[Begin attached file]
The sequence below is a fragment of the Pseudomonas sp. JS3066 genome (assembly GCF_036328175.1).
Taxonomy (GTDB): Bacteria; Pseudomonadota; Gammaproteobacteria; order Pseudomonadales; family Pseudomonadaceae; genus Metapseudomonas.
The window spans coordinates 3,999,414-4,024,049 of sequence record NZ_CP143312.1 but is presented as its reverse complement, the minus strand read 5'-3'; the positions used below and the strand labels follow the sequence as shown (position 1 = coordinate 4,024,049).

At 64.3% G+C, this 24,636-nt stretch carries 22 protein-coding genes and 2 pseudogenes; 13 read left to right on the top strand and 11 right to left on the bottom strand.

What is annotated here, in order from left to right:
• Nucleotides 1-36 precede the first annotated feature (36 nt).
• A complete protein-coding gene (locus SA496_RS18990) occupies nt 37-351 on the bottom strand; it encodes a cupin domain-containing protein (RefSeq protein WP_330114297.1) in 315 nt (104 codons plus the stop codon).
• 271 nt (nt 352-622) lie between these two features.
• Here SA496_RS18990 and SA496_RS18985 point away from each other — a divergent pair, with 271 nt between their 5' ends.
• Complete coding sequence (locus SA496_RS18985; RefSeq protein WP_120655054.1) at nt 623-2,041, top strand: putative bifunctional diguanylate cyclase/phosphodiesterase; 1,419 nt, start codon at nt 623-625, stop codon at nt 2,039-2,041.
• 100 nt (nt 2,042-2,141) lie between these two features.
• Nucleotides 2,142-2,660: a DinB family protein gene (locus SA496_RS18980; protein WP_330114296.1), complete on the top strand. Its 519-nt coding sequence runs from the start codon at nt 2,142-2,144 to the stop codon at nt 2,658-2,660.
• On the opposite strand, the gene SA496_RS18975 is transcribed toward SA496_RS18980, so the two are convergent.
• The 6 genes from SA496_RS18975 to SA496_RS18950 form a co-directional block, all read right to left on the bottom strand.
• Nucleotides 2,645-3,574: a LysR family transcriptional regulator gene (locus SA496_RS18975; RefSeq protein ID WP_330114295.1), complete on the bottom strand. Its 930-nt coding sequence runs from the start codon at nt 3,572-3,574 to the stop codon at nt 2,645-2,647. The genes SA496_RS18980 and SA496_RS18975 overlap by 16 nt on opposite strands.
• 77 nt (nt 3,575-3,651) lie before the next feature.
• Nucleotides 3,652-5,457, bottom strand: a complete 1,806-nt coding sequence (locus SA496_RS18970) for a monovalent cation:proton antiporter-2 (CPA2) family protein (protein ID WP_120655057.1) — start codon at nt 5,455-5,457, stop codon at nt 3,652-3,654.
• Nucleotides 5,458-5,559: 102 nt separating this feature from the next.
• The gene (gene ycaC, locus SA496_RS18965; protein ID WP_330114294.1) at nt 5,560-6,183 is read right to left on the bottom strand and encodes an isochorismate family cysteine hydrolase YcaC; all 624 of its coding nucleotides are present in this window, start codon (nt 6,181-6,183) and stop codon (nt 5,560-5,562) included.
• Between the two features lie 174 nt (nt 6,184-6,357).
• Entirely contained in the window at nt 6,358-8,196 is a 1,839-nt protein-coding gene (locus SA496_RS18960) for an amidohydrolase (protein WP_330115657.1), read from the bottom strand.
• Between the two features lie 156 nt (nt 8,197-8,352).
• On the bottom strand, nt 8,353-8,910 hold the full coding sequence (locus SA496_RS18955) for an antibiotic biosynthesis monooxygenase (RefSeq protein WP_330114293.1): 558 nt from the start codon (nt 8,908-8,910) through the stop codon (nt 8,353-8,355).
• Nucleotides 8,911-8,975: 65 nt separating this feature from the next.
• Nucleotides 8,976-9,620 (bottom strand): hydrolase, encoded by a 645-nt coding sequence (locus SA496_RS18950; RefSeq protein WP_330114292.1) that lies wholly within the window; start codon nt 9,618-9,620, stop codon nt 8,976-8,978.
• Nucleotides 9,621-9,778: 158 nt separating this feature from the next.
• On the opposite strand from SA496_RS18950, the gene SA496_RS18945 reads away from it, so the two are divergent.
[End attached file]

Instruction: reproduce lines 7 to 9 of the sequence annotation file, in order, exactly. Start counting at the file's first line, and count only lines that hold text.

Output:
• A complete protein-coding gene (locus SA496_RS18990) occupies nt 37-351 on the bottom strand; it encodes a cupin domain-containing protein (RefSeq protein WP_330114297.1) in 315 nt (104 codons plus the stop codon).
• 271 nt (nt 352-622) lie between these two features.
• Here SA496_RS18990 and SA496_RS18985 point away from each other — a divergent pair, with 271 nt between their 5' ends.